The business park has been built on land that used to be owned by the Rothschild family, who owned nearby Gunnersbury Park for much of the 19th century and the early part of the 20th. In 1921, a bus company built a 33-acre bus maintenance establishment on the site where the Rothschild’s used to have orchards and where today the business park stands. This was closed in 1990, and various architects, including Norman Foster, drew up plans to develop the site with buildings around a central ‘piazza’.
Eventually, after gaining planning permission, the first building was completed at the end of 2000. Gradually, the rest of the buildings were constructed. The site was completed in 2015. The result is spectacular. The buildings are uncompromisingly modern, almost sculptural, and, most importantly, pleasing to the eye. They are arranged around an attractive lake or pond, complete with waterfalls, a bridge, and some metal sculptures. A number of small spherical glass and metal ‘meeting pods’ have been placed close to the water feature and there are several refreshment kiosks dotted around the place.
In 2019, a long footbridge, suspended from a series of giant oxidised steel hoops was constructed between the place where our bus (route 70) terminated within the business park and Chiswick Park Underground station. It is an elegant piece of engineering.
We have often passed the Chiswick Business Park whilst travelling by car or bus along Chiswick High Road that forms its southern border, but never bothered to walk in it. Today, we did, and it was a pleasant new experience.
WE JOINED A SMALL queue at the vaccination centre, or “hub” as it calls itself, early one sunny but cool morning. All of us were waiting to receive our covid 19 booster vaccine, six months having elapsed since receiving the second of our first two ‘jabs’. Eventually, we were invited into the local hospital, in which the hub is located.
I was directed to a cubicle where a lady, a volunteer vaccinator, was seated. After having been asked some preliminary medical questions and given some advice about possible aftereffects of the vaccine, she said to me, having already noted my name:
“Are you South African?”
“My parents were,” I replied.
“I know a Craig Yamey,” she said.
“He is a relative of mine.”
Then, she said:
“I knew an old gentleman, a Mr Yamey married to a Greek lady.”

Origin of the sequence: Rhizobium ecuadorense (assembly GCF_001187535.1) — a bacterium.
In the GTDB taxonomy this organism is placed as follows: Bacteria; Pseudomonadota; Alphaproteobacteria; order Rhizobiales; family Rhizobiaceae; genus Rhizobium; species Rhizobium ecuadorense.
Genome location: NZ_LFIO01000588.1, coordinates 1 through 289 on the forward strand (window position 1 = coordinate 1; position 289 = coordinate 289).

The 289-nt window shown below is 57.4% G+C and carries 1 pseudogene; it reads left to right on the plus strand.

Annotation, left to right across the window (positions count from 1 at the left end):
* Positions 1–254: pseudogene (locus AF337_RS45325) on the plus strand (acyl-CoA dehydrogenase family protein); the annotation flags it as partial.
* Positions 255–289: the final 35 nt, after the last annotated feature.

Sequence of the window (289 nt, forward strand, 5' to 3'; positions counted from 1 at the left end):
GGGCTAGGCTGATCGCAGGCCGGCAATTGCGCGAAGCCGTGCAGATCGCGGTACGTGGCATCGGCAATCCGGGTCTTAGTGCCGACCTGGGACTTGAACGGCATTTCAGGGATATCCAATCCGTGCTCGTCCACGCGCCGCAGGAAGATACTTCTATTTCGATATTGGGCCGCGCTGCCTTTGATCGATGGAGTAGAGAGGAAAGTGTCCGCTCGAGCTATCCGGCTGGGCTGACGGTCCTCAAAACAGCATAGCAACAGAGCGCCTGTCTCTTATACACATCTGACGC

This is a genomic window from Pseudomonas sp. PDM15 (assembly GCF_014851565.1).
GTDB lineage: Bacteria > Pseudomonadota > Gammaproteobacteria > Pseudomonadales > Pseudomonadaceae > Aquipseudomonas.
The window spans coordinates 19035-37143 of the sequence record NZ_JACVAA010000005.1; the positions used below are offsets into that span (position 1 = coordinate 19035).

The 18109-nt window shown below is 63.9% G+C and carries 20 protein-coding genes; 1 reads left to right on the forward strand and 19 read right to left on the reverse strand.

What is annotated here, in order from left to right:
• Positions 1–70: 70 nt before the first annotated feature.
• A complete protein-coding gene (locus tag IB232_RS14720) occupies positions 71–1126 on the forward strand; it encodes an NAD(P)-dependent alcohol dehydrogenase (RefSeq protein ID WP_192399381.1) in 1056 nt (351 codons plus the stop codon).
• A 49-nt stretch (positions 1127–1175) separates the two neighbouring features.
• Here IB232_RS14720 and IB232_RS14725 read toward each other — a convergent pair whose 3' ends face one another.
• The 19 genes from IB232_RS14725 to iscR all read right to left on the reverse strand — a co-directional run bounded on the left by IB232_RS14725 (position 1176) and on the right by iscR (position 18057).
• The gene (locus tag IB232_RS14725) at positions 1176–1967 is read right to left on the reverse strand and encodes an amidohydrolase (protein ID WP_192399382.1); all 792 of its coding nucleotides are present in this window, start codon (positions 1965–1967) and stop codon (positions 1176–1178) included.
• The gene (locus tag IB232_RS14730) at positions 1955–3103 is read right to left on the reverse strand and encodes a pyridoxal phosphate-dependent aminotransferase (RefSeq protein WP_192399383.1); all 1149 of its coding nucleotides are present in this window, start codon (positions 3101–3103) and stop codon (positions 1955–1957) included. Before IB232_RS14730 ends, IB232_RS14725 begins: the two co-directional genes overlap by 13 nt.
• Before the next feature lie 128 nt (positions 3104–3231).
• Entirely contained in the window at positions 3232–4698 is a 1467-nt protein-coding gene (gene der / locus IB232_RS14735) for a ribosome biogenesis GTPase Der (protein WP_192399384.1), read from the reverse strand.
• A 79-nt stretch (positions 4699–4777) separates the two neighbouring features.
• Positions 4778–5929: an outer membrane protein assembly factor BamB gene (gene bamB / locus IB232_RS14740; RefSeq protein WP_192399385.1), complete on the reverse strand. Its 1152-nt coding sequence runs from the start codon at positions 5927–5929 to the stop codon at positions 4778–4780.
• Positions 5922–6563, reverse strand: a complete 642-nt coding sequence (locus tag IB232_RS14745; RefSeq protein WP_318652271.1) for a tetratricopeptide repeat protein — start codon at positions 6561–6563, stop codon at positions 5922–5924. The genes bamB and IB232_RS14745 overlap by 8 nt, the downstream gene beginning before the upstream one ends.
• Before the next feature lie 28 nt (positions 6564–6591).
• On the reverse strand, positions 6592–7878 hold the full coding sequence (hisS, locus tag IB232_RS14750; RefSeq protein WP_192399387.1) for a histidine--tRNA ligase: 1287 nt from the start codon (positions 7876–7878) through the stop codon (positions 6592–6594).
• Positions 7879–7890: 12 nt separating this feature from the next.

“He was my father,” I replied, adding: “How do you know him”
It turned out that the lady’s mother lives next door to where my father lived for the last 27 years of his long life.
Having established that and just before giving me the injection, quite painlessly I should add, she said:
“In that case, I must take very special care of you.”
The world can seem remarkably small, don’t you think?
BETWEEN 1960 AND 1965, I was a pupil at The Hall School in London’s Swiss Cottage. I used to travel between it and home by buses that ran along Finchley Road between Golders Green and Swiss Cottage Underground station. For most of the time I was at the school, Finchley Road between Childs Hill and my destination was plagued by road works connected with widening the road. The bus used to move slowly, and I began to learn by heart what lined both sides of the road. Oddly, one building on the corner of Arkwright Road and the main road escaped my attention. Unbeknownst to me, this Victorian gothic building, erected in 1897, was the Hampstead Central Library, which functioned until 1964 when a newly constructed library, which I remember well from its earliest days, was opened close to Swiss Cottage station. It was at this time that the old Edwardian Swimming Pool that used to stand on the west side of Finchley Road between Swiss Cottage Station and John Barnes (now a large branch of Waitrose food stores) was closed and replaced by a brand new one next to the new library.
In 1965, the abandoned library on the west end of Arkwright Road became a nucleus for local artists and artistic activity, The Hampstead Arts Centre, which was given its present name, The Camden Arts Centre in 1967 (https://camdenartcentre.org/about/history/). Soon after its creation, the centre became an important hub for artistic education and activities as well as exhibitions. In 2004, the centre underwent a major refurbishment, which was supervised by Tony Fretton Architects.